So, there are many points of view regarding what context is, but, not going into details, it should be necessary to emphasize that the introduction of a notion of context allows to pass from study of some ideal process of information seeking, which is executed by someone under undetermined conditions, to the research of realistic information-seeking behaviour taking into account both specific cases and their influence on the information seeking process itself, to the choice of search strategies, information sources, methods of evaluation of information quality, reliability, and relevance. Using such an approach, it becomes possible to organize addressed information support to particular users with their concrete needs under their specific conditions.

Some theoretical concepts and their practical use

The papers represented at the conference submit both theoretical and applied findings of the participants. It is impossible to consider in detail all these explorations, so this review is limited to findings which may be used for practical design and realization of information computer system.

There are many theoretical problems which are discussed in the papers by Wilson (1998), Kuhlthau (1998), Spink (1998), Olsson (1998), Vakkari (1998), Solomon (1998), Audunson (1998), and others. The fellows develop general concepts, propose different models of processes connected with information seeking and information use, study various approaches to information computer system construction.

It seems that the idea of utility of concept, instead of an exact definition of notion, is very constructive because concept unlike exact definition suggests not only description but the way of exploration and interpretation of a phenomenon. Moreover, there is a possibility to choose a concept just conformed to the aims of a present task. It may become a comfortable research instrumentation for getting interesting results.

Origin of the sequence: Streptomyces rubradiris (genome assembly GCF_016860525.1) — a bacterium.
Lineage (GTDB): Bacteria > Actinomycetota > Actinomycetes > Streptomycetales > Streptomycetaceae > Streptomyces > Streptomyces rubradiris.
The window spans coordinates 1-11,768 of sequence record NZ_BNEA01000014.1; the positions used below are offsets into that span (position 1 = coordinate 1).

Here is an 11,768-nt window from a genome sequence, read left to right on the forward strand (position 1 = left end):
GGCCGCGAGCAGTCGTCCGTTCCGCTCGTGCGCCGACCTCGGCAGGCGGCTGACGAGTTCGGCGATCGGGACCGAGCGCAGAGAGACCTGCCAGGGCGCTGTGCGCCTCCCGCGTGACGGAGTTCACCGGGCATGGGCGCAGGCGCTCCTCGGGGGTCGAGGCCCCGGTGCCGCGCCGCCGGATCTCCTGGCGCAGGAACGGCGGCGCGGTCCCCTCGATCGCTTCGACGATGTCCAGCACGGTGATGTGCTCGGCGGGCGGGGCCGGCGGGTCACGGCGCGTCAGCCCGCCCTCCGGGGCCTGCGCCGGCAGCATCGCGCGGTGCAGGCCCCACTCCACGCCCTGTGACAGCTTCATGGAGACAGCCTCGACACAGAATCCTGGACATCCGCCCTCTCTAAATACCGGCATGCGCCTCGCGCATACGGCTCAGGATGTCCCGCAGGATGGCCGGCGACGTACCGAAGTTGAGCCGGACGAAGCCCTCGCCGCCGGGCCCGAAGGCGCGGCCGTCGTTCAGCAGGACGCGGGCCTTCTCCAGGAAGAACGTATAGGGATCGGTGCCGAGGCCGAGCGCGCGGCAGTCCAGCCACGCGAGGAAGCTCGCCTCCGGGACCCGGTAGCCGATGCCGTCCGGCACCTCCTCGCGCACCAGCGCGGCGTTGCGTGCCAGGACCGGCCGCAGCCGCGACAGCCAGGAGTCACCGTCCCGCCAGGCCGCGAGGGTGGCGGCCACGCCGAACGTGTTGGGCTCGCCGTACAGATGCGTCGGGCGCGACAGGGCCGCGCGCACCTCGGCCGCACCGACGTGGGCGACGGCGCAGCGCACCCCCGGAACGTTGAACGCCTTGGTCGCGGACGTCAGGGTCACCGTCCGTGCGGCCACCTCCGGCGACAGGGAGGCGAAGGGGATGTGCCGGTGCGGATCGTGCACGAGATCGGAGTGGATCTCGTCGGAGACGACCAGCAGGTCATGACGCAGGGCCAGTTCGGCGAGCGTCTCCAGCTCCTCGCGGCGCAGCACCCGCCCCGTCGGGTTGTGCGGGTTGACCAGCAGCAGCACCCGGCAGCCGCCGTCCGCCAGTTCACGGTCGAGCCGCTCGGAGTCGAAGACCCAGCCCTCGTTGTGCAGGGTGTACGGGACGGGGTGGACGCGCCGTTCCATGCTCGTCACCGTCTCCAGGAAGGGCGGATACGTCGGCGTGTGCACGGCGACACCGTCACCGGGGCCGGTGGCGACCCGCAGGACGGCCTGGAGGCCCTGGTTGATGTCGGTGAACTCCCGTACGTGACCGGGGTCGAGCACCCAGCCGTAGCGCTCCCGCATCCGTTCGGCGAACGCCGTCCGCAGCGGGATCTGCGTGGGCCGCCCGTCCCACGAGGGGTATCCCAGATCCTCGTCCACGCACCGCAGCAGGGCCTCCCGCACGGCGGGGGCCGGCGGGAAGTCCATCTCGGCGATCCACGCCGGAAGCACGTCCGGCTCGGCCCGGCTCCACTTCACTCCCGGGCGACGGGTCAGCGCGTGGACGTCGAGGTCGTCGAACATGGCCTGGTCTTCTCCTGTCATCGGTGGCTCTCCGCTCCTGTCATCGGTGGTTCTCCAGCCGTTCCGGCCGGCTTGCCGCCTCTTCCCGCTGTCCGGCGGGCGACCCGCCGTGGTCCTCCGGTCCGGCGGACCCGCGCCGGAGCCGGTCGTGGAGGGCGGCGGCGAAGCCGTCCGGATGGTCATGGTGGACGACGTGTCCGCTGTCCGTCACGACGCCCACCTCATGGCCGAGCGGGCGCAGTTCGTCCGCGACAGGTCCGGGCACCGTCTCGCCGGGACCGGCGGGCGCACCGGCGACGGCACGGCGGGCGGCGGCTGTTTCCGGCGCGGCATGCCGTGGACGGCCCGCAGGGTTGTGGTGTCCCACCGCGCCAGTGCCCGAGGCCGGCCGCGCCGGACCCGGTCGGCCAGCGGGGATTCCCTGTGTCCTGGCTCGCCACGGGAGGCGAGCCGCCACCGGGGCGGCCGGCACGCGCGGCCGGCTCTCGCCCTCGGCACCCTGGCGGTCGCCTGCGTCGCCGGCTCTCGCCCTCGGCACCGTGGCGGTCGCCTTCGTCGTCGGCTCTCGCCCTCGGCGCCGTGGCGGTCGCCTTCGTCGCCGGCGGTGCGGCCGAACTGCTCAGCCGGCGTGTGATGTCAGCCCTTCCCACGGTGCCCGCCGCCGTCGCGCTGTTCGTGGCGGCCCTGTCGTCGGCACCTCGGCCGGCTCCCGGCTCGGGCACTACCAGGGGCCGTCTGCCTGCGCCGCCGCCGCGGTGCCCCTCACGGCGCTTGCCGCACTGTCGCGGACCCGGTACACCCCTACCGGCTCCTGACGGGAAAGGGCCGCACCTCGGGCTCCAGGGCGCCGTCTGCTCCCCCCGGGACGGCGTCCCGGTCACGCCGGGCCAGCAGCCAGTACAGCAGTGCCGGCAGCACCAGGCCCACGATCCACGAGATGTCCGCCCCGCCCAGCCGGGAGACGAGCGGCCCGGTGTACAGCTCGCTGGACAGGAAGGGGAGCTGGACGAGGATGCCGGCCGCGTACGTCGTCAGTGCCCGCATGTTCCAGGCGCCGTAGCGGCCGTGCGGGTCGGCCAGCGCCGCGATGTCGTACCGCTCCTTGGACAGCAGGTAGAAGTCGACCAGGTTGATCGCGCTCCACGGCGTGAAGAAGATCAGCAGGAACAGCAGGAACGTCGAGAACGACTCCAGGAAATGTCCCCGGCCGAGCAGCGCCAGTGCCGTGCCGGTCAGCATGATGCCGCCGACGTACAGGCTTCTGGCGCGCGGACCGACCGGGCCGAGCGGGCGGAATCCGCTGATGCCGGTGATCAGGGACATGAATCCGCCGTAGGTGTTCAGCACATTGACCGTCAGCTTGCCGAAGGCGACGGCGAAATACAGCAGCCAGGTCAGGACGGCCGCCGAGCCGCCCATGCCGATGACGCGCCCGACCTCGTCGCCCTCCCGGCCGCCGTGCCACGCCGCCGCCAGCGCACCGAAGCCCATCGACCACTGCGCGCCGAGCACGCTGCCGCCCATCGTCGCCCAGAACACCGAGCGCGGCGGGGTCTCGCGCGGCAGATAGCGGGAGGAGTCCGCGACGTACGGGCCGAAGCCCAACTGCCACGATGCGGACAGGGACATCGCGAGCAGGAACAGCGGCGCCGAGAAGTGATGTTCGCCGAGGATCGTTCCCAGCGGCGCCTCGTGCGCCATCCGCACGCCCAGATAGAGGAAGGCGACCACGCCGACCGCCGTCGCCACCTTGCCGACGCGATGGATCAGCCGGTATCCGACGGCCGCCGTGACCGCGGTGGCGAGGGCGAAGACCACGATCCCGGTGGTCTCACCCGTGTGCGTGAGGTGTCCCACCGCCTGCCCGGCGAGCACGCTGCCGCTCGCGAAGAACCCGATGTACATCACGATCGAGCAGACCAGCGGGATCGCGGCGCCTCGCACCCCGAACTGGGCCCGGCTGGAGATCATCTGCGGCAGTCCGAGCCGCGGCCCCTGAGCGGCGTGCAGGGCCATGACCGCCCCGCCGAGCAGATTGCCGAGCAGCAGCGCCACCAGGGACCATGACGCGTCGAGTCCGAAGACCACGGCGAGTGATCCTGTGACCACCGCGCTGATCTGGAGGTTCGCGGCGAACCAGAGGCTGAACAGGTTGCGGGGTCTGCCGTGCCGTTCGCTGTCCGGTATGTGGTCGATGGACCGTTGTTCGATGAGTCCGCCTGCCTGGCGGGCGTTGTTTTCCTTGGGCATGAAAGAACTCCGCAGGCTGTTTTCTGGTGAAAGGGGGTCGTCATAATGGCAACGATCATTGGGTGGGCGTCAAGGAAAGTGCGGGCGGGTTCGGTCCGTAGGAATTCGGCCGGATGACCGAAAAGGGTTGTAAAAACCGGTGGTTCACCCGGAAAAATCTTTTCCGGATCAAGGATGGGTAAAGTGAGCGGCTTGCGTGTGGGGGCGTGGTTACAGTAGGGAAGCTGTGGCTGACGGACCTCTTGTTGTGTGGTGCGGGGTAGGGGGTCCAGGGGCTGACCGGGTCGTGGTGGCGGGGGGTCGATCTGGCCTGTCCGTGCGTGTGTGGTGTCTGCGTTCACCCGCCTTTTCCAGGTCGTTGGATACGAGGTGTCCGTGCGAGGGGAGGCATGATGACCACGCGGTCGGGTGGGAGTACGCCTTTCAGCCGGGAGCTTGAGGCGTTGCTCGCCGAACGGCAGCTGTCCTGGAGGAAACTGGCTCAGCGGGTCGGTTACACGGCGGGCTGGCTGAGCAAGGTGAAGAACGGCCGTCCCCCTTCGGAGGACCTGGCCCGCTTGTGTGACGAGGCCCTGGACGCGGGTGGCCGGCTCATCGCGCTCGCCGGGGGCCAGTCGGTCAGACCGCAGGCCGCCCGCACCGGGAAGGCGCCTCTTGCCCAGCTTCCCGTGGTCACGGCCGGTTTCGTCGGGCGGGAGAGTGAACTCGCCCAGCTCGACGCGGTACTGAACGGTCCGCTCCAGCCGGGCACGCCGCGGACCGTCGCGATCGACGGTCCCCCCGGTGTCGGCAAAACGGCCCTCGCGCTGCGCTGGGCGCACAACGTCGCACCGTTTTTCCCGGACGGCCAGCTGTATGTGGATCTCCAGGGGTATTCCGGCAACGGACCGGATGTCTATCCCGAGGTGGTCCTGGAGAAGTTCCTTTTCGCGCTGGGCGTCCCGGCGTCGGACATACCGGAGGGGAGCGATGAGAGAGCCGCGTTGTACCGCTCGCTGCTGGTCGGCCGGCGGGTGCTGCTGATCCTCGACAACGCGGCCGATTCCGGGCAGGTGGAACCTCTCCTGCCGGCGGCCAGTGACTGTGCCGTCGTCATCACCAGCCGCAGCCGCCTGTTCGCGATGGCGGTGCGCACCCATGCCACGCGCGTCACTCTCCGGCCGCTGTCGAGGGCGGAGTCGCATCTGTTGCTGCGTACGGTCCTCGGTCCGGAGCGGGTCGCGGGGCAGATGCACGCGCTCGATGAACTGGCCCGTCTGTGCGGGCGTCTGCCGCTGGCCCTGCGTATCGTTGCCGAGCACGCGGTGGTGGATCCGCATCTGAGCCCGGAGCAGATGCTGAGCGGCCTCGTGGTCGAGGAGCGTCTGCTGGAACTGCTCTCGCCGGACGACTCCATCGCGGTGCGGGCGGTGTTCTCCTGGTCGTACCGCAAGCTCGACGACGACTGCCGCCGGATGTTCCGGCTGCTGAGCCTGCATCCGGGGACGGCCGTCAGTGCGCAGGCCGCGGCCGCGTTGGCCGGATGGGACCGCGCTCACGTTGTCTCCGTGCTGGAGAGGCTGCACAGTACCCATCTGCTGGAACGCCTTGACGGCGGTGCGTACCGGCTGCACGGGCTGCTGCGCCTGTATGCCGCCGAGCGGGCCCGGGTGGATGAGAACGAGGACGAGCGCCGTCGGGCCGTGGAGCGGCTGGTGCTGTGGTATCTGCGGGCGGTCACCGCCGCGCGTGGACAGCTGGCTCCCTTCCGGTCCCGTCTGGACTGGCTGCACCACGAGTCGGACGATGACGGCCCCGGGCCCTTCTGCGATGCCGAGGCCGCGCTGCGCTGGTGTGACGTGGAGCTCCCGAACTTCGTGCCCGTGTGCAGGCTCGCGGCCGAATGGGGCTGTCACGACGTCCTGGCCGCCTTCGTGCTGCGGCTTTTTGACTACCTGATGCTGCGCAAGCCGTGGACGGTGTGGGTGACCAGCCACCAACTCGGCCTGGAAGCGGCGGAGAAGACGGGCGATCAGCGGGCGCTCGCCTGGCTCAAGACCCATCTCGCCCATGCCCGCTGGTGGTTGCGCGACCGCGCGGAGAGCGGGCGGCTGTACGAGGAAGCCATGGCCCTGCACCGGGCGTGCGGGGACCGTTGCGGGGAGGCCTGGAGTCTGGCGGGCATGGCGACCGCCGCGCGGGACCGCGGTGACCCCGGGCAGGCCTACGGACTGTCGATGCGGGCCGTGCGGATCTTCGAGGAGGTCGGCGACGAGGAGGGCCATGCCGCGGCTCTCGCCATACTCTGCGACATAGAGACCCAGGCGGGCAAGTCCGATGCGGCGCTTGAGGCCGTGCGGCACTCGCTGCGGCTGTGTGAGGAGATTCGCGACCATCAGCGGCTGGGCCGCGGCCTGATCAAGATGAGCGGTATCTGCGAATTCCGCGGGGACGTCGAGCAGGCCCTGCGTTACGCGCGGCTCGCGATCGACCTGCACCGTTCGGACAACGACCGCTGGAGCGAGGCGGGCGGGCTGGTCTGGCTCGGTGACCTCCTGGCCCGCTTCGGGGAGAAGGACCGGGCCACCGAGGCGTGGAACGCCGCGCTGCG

Concept of information

The notion of information is one of the basic concepts. Researchers study several ideas of it and everyone seems to refer to one of the two polar types with more or less admissions. The first approach proposes to consider information as objective and user as something like an input-output device for this information without any impact on its sense, at that the nature of information using does not stand on circumstances of this process. Events and processes of outness are in the high light. Another approach views information as something created by a man on the basis of some received data and his own knowledge. In this case, the sense of created information depends on conditions of its formation and its author, i.e., on context.

Approaches to computer system organization

Of course, the above-described concepts of information are simplified to the limit but in fact, taking his choice, an information system designer chooses the main principle of his future product construction; this product may be oriented either to a system or to a user.

The first approach is described by a neatly defined purpose of construction of a computer system, formalized process descriptions, setting tough cause-and-effect connections. A user of this future system and his information needs are known exactly; a user is not considered as a component of this system. The main system function is information processing; at that, generally such a system contains specialized information which may be rarely received from other sources. If a system was constructed in accordance with these principles, it does not depend on the context of its use; in fact, it is initially connected with one or a few certain contexts. These contexts are hardwired into such a system. So, this system may be used only under certain circumstances which were covered previously as far back as at the stage of system design.